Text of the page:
China ups ante against false online content over Lunar New Year

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China ups ante against false online content over Lunar New Year

China’s top internet regulator has launched a monthlong campaign to clean up online content circulating during the Lunar New Year, with one focus on a tougher crackdown on false information, including fictitious COVID policies and epidemic trends.

In a campaign from Wednesday through the end of February, the Cyberspace Administration of China (CAC) will step up its efforts to correct false information to prevent it from “amplifying gloomy sentiment,” the regulator said in a statement.

Specifically, the CAC will intensify its crackdown on COVID-related online rumors and punish those who fabricate information about epidemic trends during the Lunar New Year, the latest COVID policies, antiviral treatments and patient experiences to prevent such information from misleading the public and causing panic, according to the statement issued on Wednesday.

The move comes as millions of people a day travel home for one of the country’s most important holidays, fueling fears of another surge in COVID infections even as officials say China is already past the peak of its current wave.

The campaign will also strictly control the release of personal accounts by residents of what they see and hear in their hometowns to avoid spreading false information that “deliberately incites accusations against a region, spreads anxiety and exaggerates the dark side of society,” the statement says. The Lunar New Year public holiday officially runs from Saturday through Jan. 27.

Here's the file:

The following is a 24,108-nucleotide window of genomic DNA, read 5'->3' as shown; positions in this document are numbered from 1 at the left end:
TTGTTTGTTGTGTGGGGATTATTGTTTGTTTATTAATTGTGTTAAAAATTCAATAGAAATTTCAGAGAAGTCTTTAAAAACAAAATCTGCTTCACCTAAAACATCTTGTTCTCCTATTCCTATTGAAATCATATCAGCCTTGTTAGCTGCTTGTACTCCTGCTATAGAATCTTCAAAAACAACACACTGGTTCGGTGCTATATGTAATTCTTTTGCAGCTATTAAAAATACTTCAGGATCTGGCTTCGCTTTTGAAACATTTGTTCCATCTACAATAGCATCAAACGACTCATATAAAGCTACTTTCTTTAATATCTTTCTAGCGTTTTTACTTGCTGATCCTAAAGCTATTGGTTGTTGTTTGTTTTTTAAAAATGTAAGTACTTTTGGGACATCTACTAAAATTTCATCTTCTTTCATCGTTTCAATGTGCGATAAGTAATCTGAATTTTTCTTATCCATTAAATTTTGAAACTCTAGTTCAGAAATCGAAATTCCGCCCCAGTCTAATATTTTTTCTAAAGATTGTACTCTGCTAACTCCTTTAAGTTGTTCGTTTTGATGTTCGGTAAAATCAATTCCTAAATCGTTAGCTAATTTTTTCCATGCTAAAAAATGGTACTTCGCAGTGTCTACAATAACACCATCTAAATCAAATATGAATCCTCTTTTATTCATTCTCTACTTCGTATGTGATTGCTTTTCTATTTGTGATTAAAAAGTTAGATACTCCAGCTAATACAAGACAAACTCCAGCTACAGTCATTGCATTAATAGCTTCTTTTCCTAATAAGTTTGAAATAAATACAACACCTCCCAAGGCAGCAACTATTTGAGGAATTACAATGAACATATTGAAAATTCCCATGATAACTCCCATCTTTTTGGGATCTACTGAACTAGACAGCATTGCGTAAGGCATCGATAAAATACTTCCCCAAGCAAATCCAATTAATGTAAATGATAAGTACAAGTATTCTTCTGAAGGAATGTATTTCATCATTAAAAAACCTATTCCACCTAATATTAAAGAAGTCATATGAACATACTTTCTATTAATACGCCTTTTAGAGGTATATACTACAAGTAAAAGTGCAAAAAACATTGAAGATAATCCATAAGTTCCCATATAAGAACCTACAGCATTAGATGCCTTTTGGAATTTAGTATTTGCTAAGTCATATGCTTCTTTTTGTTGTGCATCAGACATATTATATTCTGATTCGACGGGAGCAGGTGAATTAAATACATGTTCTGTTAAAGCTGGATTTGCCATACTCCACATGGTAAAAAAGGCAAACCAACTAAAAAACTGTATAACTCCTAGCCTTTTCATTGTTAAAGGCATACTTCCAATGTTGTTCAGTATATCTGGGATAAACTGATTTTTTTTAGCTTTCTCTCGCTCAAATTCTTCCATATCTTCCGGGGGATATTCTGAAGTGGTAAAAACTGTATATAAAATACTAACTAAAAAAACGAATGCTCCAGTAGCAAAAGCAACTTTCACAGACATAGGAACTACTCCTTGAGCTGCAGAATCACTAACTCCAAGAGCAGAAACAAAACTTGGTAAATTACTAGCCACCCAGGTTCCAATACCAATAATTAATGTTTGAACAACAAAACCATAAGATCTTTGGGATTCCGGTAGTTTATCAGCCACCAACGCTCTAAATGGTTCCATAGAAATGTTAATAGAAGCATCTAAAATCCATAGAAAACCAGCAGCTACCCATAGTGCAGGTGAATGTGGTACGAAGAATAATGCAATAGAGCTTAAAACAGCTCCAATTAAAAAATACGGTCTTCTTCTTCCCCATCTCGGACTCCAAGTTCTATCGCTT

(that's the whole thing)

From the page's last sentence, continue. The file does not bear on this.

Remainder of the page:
COVID has spread like wildfire since China abandoned its hyper-restrictive zero-COVID policy early last month. In major cities like Beijing, hospitals and crematoriums have been overwhelmed, and residents have rushed to stock up on cold and fever medications as well as antivirals.

The number of fever clinic visitors, emergency patients and critically ill patients nationwide has retreated from its peak, a National Health Commission official said at a news conference on Thursday. Days earlier, amid growing concerns about a lack of transparency in the country’s official data, the health agency said China recorded some 60,000 COVID-related deaths at medical facilities from Dec. 8 to Jan. 12.

In addition, the CAC said it will closely monitor the new year gala, China’s most-watched television show, broadcast on national TV, as well as film and television productions released during the holiday season, as part of efforts to strengthen governance of fandom culture.

The campaign is also targeting issues including ostentatious wealth, promotion of overeating, online gambling and fraud, feudal superstition, cyberbullying and internet addiction. (Nikkei Asia)